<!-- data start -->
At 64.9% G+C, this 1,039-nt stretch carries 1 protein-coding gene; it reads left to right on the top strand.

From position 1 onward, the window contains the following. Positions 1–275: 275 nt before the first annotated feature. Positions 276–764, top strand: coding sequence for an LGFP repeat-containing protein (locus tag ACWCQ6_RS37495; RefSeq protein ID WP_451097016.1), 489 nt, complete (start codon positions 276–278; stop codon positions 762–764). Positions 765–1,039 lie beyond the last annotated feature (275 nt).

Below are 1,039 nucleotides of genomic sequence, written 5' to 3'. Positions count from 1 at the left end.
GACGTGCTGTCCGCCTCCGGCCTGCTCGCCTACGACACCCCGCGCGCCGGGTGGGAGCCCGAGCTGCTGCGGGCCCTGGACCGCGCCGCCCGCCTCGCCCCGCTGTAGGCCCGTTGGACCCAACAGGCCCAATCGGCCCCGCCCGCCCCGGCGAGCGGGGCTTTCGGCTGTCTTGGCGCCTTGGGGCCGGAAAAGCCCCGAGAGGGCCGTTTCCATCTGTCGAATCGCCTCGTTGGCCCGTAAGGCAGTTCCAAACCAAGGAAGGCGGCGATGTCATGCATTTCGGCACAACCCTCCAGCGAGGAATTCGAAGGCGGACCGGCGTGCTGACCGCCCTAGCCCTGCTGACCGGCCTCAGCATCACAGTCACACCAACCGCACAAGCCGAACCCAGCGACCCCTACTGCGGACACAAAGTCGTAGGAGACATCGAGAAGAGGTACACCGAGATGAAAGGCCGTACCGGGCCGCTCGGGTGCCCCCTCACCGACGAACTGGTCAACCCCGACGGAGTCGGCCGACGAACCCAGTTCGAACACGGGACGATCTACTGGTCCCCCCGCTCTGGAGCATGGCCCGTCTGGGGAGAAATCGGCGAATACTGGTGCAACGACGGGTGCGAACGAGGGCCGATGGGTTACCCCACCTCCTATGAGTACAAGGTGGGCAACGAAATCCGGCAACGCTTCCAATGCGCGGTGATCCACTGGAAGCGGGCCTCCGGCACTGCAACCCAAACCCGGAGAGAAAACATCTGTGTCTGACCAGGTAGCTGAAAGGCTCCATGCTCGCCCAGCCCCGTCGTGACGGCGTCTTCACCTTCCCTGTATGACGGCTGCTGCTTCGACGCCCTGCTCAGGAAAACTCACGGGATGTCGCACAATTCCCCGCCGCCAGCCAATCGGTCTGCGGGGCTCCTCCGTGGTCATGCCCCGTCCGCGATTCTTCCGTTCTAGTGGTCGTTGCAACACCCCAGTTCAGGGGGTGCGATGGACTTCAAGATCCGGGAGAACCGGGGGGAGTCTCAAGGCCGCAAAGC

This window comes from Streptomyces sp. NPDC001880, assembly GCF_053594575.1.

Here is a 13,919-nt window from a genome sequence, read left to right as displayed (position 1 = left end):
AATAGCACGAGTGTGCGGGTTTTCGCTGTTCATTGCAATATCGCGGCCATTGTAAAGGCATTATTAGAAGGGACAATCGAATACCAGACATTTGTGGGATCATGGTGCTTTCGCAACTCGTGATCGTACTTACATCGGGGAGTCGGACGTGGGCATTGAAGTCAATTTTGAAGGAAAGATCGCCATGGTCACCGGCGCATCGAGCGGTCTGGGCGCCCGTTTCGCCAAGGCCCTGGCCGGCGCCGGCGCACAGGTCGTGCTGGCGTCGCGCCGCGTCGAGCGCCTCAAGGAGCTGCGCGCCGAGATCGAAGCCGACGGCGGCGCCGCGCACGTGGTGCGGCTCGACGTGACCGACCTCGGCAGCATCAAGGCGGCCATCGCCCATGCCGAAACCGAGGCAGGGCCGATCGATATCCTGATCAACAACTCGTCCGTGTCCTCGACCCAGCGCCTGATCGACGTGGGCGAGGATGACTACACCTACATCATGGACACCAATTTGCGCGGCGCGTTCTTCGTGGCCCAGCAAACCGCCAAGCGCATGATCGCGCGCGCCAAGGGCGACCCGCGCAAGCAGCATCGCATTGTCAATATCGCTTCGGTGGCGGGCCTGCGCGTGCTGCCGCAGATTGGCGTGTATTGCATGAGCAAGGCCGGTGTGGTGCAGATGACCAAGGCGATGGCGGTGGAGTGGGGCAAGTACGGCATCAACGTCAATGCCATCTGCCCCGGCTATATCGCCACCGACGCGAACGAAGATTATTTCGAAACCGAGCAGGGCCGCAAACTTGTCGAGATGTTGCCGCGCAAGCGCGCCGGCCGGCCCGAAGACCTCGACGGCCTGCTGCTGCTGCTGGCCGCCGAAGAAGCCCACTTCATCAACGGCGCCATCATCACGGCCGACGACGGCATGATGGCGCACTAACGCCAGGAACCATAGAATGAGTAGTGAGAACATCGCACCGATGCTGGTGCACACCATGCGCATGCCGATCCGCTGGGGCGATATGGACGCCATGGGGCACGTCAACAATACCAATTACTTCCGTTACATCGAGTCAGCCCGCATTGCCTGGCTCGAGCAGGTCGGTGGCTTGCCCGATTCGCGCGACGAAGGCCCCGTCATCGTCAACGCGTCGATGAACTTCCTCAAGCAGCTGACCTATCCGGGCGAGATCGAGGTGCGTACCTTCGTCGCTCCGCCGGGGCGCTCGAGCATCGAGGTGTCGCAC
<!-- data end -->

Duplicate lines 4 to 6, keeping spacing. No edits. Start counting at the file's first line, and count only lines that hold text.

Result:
GACGTGCTGTCCGCCTCCGGCCTGCTCGCCTACGACACCCCGCGCGCCGGGTGGGAGCCCGAGCTGCTGCGGGCCCTGGACCGCGCCGCCCGCCTCGCCCCGCTGTAGGCCCGTTGGACCCAACAGGCCCAATCGGCCCCGCCCGCCCCGGCGAGCGGGGCTTTCGGCTGTCTTGGCGCCTTGGGGCCGGAAAAGCCCCGAGAGGGCCGTTTCCATCTGTCGAATCGCCTCGTTGGCCCGTAAGGCAGTTCCAAACCAAGGAAGGCGGCGATGTCATGCATTTCGGCACAACCCTCCAGCGAGGAATTCGAAGGCGGACCGGCGTGCTGACCGCCCTAGCCCTGCTGACCGGCCTCAGCATCACAGTCACACCAACCGCACAAGCCGAACCCAGCGACCCCTACTGCGGACACAAAGTCGTAGGAGACATCGAGAAGAGGTACACCGAGATGAAAGGCCGTACCGGGCCGCTCGGGTGCCCCCTCACCGACGAACTGGTCAACCCCGACGGAGTCGGCCGACGAACCCAGTTCGAACACGGGACGATCTACTGGTCCCCCCGCTCTGGAGCATGGCCCGTCTGGGGAGAAATCGGCGAATACTGGTGCAACGACGGGTGCGAACGAGGGCCGATGGGTTACCCCACCTCCTATGAGTACAAGGTGGGCAACGAAATCCGGCAACGCTTCCAATGCGCGGTGATCCACTGGAAGCGGGCCTCCGGCACTGCAACCCAAACCCGGAGAGAAAACATCTGTGTCTGACCAGGTAGCTGAAAGGCTCCATGCTCGCCCAGCCCCGTCGTGACGGCGTCTTCACCTTCCCTGTATGACGGCTGCTGCTTCGACGCCCTGCTCAGGAAAACTCACGGGATGTCGCACAATTCCCCGCCGCCAGCCAATCGGTCTGCGGGGCTCCTCCGTGGTCATGCCCCGTCCGCGATTCTTCCGTTCTAGTGGTCGTTGCAACACCCCAGTTCAGGGGGTGCGATGGACTTCAAGATCCGGGAGAACCGGGGGGAGTCTCAAGGCCGCAAAGC

This window comes from Streptomyces sp. NPDC001880, assembly GCF_053594575.1.

Here is a 13,919-nt window from a genome sequence, read left to right as displayed (position 1 = left end):